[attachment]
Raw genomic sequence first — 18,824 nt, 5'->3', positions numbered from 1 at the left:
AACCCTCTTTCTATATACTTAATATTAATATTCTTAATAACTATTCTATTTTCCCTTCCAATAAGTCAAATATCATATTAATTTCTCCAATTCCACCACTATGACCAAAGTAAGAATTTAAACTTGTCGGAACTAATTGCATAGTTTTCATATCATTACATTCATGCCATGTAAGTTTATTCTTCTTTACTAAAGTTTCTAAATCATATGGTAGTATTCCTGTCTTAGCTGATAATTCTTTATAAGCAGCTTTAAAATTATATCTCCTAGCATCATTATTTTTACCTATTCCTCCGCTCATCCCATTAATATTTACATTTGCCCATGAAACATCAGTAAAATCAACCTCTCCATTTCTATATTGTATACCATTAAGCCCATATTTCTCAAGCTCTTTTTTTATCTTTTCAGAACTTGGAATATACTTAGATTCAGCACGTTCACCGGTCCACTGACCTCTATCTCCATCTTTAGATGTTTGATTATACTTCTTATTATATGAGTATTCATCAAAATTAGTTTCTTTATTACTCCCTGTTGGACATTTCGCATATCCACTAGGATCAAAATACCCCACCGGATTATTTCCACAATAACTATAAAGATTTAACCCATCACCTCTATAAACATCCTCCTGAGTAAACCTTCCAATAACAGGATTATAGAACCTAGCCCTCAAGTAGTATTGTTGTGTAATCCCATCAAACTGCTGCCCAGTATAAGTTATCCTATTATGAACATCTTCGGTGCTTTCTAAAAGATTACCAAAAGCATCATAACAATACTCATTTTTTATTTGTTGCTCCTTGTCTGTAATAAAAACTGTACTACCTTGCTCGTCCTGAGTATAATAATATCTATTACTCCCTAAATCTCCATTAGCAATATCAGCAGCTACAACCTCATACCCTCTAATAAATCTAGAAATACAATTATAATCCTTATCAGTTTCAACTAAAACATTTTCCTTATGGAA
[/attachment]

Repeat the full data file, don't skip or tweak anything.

Raw genomic sequence first — 18,824 nt, 5'->3', positions numbered from 1 at the left:
AACCCTCTTTCTATATACTTAATATTAATATTCTTAATAACTATTCTATTTTCCCTTCCAATAAGTCAAATATCATATTAATTTCTCCAATTCCACCACTATGACCAAAGTAAGAATTTAAACTTGTCGGAACTAATTGCATAGTTTTCATATCATTACATTCATGCCATGTAAGTTTATTCTTCTTTACTAAAGTTTCTAAATCATATGGTAGTATTCCTGTCTTAGCTGATAATTCTTTATAAGCAGCTTTAAAATTATATCTCCTAGCATCATTATTTTTACCTATTCCTCCGCTCATCCCATTAATATTTACATTTGCCCATGAAACATCAGTAAAATCAACCTCTCCATTTCTATATTGTATACCATTAAGCCCATATTTCTCAAGCTCTTTTTTTATCTTTTCAGAACTTGGAATATACTTAGATTCAGCACGTTCACCGGTCCACTGACCTCTATCTCCATCTTTAGATGTTTGATTATACTTCTTATTATATGAGTATTCATCAAAATTAGTTTCTTTATTACTCCCTGTTGGACATTTCGCATATCCACTAGGATCAAAATACCCCACCGGATTATTTCCACAATAACTATAAAGATTTAACCCATCACCTCTATAAACATCCTCCTGAGTAAACCTTCCAATAACAGGATTATAGAACCTAGCCCTCAAGTAGTATTGTTGTGTAATCCCATCAAACTGCTGCCCAGTATAAGTTATCCTATTATGAACATCTTCGGTGCTTTCTAAAAGATTACCAAAAGCATCATAACAATACTCATTTTTTATTTGTTGCTCCTTGTCTGTAATAAAAACTGTACTACCTTGCTCGTCCTGAGTATAATAATATCTATTACTCCCTAAATCTCCATTAGCAATATCAGCAGCTACAACCTCATACCCTCTAATAAATCTAGAAATACAATTATAATCCTTATCAGTTTCAACTAAAACATTTTCCTTATGGAA